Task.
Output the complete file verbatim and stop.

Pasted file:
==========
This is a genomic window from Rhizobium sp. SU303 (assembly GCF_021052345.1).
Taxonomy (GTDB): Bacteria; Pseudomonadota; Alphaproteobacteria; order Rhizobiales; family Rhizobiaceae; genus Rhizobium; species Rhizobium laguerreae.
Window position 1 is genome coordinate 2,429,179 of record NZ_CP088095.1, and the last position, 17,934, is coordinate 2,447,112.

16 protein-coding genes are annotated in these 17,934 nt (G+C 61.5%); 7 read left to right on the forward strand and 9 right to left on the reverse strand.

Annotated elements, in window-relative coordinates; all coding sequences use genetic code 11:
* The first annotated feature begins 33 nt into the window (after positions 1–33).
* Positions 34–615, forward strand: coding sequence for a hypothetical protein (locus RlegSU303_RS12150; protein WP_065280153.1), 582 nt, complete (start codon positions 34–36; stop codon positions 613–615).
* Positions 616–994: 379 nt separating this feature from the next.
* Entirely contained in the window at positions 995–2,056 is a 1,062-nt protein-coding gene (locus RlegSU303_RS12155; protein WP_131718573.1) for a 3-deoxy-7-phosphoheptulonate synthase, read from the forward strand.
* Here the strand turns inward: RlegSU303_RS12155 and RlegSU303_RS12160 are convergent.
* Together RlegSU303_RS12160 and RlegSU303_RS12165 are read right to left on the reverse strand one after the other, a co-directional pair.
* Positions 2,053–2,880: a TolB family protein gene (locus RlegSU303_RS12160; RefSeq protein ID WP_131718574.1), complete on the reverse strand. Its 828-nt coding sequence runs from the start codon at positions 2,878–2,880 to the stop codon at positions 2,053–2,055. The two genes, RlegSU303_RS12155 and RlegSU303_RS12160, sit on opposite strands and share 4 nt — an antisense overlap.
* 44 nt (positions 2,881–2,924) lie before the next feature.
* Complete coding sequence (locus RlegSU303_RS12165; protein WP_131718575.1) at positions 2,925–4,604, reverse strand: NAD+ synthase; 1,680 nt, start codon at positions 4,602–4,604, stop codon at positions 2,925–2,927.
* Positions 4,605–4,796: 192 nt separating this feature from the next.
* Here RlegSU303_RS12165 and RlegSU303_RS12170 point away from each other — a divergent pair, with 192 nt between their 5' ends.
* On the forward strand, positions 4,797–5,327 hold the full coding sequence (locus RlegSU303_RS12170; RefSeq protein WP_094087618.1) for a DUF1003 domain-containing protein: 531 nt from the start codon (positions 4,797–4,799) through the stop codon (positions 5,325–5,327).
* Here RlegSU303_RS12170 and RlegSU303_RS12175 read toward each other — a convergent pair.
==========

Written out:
This is a genomic window from Rhizobium sp. SU303 (assembly GCF_021052345.1).
Taxonomy (GTDB): Bacteria; Pseudomonadota; Alphaproteobacteria; order Rhizobiales; family Rhizobiaceae; genus Rhizobium; species Rhizobium laguerreae.
Window position 1 is genome coordinate 2,429,179 of record NZ_CP088095.1, and the last position, 17,934, is coordinate 2,447,112.

16 protein-coding genes are annotated in these 17,934 nt (G+C 61.5%); 7 read left to right on the forward strand and 9 right to left on the reverse strand.

Annotated elements, in window-relative coordinates; all coding sequences use genetic code 11:
* The first annotated feature begins 33 nt into the window (after positions 1–33).
* Positions 34–615, forward strand: coding sequence for a hypothetical protein (locus RlegSU303_RS12150; protein WP_065280153.1), 582 nt, complete (start codon positions 34–36; stop codon positions 613–615).
* Positions 616–994: 379 nt separating this feature from the next.
* Entirely contained in the window at positions 995–2,056 is a 1,062-nt protein-coding gene (locus RlegSU303_RS12155; protein WP_131718573.1) for a 3-deoxy-7-phosphoheptulonate synthase, read from the forward strand.
* Here the strand turns inward: RlegSU303_RS12155 and RlegSU303_RS12160 are convergent.
* Together RlegSU303_RS12160 and RlegSU303_RS12165 are read right to left on the reverse strand one after the other, a co-directional pair.
* Positions 2,053–2,880: a TolB family protein gene (locus RlegSU303_RS12160; RefSeq protein ID WP_131718574.1), complete on the reverse strand. Its 828-nt coding sequence runs from the start codon at positions 2,878–2,880 to the stop codon at positions 2,053–2,055. The two genes, RlegSU303_RS12155 and RlegSU303_RS12160, sit on opposite strands and share 4 nt — an antisense overlap.
* 44 nt (positions 2,881–2,924) lie before the next feature.
* Complete coding sequence (locus RlegSU303_RS12165; protein WP_131718575.1) at positions 2,925–4,604, reverse strand: NAD+ synthase; 1,680 nt, start codon at positions 4,602–4,604, stop codon at positions 2,925–2,927.
* Positions 4,605–4,796: 192 nt separating this feature from the next.
* Here RlegSU303_RS12165 and RlegSU303_RS12170 point away from each other — a divergent pair, with 192 nt between their 5' ends.
* On the forward strand, positions 4,797–5,327 hold the full coding sequence (locus RlegSU303_RS12170; RefSeq protein WP_094087618.1) for a DUF1003 domain-containing protein: 531 nt from the start codon (positions 4,797–4,799) through the stop codon (positions 5,325–5,327).
* Here RlegSU303_RS12170 and RlegSU303_RS12175 read toward each other — a convergent pair.